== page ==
Forget the OLPC: Here's a 30-children-per-desktop solution

Consider the similarity between Angelina Jolie and the One Laptop Per Child project.

Users agree.

"Traditional thin clients require some knowledge of Linux or Unix. We were looking for something more user-friendly," said Barry Pace, technology director for the McDowell County Public School District, which used NComputing to add 1,000 additional workstations in 11 schools. "[NComputing] is more elegant. The wiring and everything is set up more cleanly. That made it feasible for us."

"The simple, appliance-like nature of this solution really reduces the need for training," said Scott Smith, director of instructional technology for the Visalia Unified School District. The district has been conducting an NComputing pilot with one 30-student classroom for about a year and plans a larger rollout.

Brian Madden, a thin-client market analyst, said that ease-of-use could be a killer feature.

"If NComputing offers something that literally involves taking a couple of PCs and snapping them together like a stereo system, that could be huge," he said.

NComputing sells two basic types of devices. The L series uses Ethernet to support up to 10 users connected to a Windows XP PC, and up to 30 users connected to a PC running Linux or Windows Server 2003. The more popular X series device can connect between four to seven users to the host PC.

The limits of performance

Increasing the ratio of users per PC lowers the cost per student. Moreover, it means fewer PCs that can potentially crash (though, of course, every crash potentially affects more students).

The question is whether the traditional knock against thin clients holds with NComputing: As you add more users, especially those doing CPU-intensive things such as playing games or watching videos, will performance degrade?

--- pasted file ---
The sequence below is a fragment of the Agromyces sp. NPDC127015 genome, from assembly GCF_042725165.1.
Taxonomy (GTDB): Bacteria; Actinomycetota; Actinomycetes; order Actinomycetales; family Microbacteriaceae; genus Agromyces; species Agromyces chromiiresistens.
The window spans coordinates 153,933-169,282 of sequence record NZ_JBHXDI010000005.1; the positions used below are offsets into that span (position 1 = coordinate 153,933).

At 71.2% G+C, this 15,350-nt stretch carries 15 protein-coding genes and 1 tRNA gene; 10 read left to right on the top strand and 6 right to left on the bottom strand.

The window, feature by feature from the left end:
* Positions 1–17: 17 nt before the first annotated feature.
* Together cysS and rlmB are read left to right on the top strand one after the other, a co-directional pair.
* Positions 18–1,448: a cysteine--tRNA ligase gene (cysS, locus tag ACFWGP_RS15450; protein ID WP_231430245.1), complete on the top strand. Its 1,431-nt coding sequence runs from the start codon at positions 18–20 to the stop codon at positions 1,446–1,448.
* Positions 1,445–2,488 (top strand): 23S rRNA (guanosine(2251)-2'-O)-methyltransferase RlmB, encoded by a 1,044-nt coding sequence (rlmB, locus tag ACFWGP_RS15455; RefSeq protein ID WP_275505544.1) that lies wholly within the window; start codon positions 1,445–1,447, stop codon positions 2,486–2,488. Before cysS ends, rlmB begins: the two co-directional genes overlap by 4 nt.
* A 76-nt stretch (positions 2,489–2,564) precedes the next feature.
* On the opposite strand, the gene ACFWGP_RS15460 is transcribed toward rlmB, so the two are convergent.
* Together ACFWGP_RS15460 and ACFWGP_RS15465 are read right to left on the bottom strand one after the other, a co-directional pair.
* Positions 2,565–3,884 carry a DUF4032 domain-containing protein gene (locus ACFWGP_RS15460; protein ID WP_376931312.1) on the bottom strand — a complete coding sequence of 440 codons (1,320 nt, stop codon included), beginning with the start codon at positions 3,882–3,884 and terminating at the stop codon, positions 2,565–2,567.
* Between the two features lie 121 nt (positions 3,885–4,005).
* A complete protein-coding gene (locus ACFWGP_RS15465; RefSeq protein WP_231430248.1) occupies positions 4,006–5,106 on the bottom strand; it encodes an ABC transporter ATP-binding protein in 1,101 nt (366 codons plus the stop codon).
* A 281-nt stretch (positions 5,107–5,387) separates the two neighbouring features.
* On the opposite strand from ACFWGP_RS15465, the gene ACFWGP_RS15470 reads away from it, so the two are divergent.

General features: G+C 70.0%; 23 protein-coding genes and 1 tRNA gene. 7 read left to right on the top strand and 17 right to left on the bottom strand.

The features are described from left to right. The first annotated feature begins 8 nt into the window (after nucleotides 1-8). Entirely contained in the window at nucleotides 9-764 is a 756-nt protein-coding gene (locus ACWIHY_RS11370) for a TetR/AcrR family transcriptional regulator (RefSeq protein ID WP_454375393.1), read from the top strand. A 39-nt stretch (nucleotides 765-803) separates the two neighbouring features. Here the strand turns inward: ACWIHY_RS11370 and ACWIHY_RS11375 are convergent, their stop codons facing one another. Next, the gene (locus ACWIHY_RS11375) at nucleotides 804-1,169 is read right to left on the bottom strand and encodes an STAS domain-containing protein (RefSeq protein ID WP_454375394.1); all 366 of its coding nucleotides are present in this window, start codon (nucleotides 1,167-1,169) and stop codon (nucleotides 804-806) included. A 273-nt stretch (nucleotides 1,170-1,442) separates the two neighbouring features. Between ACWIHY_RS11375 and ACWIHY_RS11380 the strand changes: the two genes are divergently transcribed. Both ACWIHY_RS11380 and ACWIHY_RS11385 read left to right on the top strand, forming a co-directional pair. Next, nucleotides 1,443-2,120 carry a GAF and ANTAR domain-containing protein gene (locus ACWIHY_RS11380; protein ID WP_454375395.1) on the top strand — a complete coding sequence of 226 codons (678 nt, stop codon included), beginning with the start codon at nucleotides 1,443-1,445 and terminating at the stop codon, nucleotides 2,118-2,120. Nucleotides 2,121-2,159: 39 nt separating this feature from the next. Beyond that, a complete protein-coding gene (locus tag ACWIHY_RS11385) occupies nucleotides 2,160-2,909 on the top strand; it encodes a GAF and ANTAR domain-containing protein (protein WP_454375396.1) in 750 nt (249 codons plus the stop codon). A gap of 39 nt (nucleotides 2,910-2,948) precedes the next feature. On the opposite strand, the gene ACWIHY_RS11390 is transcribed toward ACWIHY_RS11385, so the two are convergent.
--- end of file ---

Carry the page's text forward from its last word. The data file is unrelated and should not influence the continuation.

Neither Smith nor Pace has tested the L series devices. But their view of how many users the X series device can support differed.

"When we tried connecting five to six students to a PC, we found the performance was at some level degraded," said Visalia's Smith. He also noted that if one student's application hangs or crashes, that causes all of the other students connected to that PC to freeze or crash, too. He prefers connecting just four students to a PC.

For Pace, on the other hand, connecting seven students to a single PC -- the district is using new Gateway (now MPC) 4610 desktops with 3.2-GHz single-core CPUs -- is working fine.

"If the CPU is maxed out, sometimes it takes several seconds for students to save a file," he said. "But it's really not a big issue."

The bigger problem, Pace discovered, is that, like the children that use it, NComputing isn't always great at sharing. Some popular but resource-intensive software such as Math Blaster and Google Earth couldn't be opened by more than one student on a PC. Also, at least one peripheral, a Bluetooth wireless tablet for teachers called the InterWrite SchoolPad, didn't work properly.

Pace was able to figure out some work-arounds, such as installing an application multiple times. And NComputing's engineers have been working with him to fix the problems. But he said: "You have to go into this knowing there are some limitations."

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Eric Lai

Computerworld

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